The Friday unveil of the new Mustang Dark Horse-based race car follows Ford’s announcement in February (and a ballyhooed test at Sebring in March) that it will return to Formula One in 2026 in partnership with reigning world champion Red Bull.

The Mustang will enter the GT3 category next year with at least two cars in both IMSA and the World Endurance Championship, and is hopeful to earn an invitation to next year’s 24 Hours of Le Mans. The IMSA entries will be a factory Ford Performance program run by Multimatic, and a customer program in WEC with Proton Competition.

Ford CEO Jim Farley, also an amateur sports car racer, told The Associated Press the Mustang will be available to compete in various GT3 series across the globe to customer teams. But more important, Farley said, is the overall rebranding of Ford Performance – done by renowned motorsports designer Troy Lee – that is aimed at making Ford a lifestyle brand with a sporting mindset.

“It’s kind of like the company finding its own, and rediscovering its icons, and doubling down on them,” Farley told the AP. “And then this motorsports activity is getting serious about connecting enthusiast customers with those rediscovered icons. It’s a big switch for the company – this is really about building strong, iconic vehicles with enthusiasts at the center of our marketing.”

Ford last competed in sports car racing in 2019 as part of a three-year program with Chip Ganassi Racing. The team scored the class win at Le Mans in 2016 in a targeted performance aimed to celebrate the 50th anniversary of Ford snapping Ferrari’s six-year winning streak.

Ford on Friday displayed a Mustang with a Lee-designed livery that showcased the cleaner, simplified look that will soon be featured on all its racing vehicles. The traditional blue oval with Ford Performance in white lettering underneath will now be branded simply FP.

The new mark will be used across car liveries, merchandise and apparel, display assets, parts and accessories and in advertising.

Farley cited Porsche as an automaker that has successfully figured out how to sell cars to consumers and race cars in various series around the world while creating a culture of brand enthusiasts. He believes Ford’s new direction will help the company sell street cars, race cars, boost interest in driving schools, and create a merchandise line that convinces consumers that a stalwart of American automakers is a hip, cool brand.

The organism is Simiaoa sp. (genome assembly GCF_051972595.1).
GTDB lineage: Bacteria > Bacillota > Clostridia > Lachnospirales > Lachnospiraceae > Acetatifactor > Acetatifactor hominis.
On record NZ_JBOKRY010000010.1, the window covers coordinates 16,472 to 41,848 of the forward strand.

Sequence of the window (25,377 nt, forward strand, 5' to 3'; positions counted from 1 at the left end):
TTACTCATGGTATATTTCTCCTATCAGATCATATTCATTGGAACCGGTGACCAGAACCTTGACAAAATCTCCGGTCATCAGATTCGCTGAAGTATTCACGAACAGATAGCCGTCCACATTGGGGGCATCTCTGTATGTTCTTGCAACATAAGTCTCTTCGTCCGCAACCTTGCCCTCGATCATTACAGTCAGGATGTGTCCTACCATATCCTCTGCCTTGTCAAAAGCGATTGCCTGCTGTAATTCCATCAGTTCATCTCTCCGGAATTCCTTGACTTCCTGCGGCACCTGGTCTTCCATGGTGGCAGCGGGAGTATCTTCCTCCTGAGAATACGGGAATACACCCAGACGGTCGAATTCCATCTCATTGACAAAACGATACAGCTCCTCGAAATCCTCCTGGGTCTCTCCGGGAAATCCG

“We’re going to build a global motorsports business off road and on road,” Farley told the AP, adding that the design of the Mustang is “unapologetically American.”

He lauded the work of Lee, who is considered the top helmet designer among race car drivers.

“We’re in the first inning of a nine inning game, and going to Le Mans is really important,” Farley said. “But for customer cars, getting the graphics right, designing race cars that win at all different levels, and then designing a racing brand for Ford Performance that gets rebranded and elevated is super important.”

He said he’s kept a close eye on how Porsche and Aston Martin have built their motorsports businesses and said Ford will be better.

“We’re going in the exact same direction. We just want to be better than them, that’s all,” Farley said. “Second is the first loser.”

Farley, an avid amateur racer himself, did not travel to Le Mans for the announcement. The race that begins Saturday features an entry from NASCAR, and Ford is the reigning Cup Series champion with Joey Logano and Team Penske.

The NASCAR “Garage 56” entry is a collaboration between Hendrick Motorsports, Chevrolet and Goodyear, and is being widely celebrated throughout the industry. Farley did feel left out of the party in France – a sentiment NASCAR tried to avoid by inviting many of its partners to attend the race so that it wouldn’t seem like a Chevrolet-only celebration.

“They’re going right and I’m going left – that NASCAR thing is a one-year deal, right? It’s Garage 56 and they can have their NASCAR party, but that’s a one-year party,” Farley said. “We won Le Mans outright four times, we won in the GT class, and we’re coming back with Mustang and it’s not a one-year deal.

“So they can get all excited about Garage 56. I almost see that as a marketing exercise for NASCAR, but for me, that’s a science project,” Farley continued. “I don’t live in a world of science projects. I live in the world of building a vital company that everyone is excited about. To do that, we’re not going to do a Garage 56 – I’ve got to beat Porsche and Aston Martin and Ferrari year after year after year.”

Ford’s announcement comes on the heels of General Motors changing its GT3 strategy next season and ending its factory Corvette program. GM, which unlike Ford competes in the IMSA Grand Touring Prototype division (with its Cadillac brand), will shift fully to a customer model for Corvettes in 2024 (with some factory support in the IMSA GTD Pro category).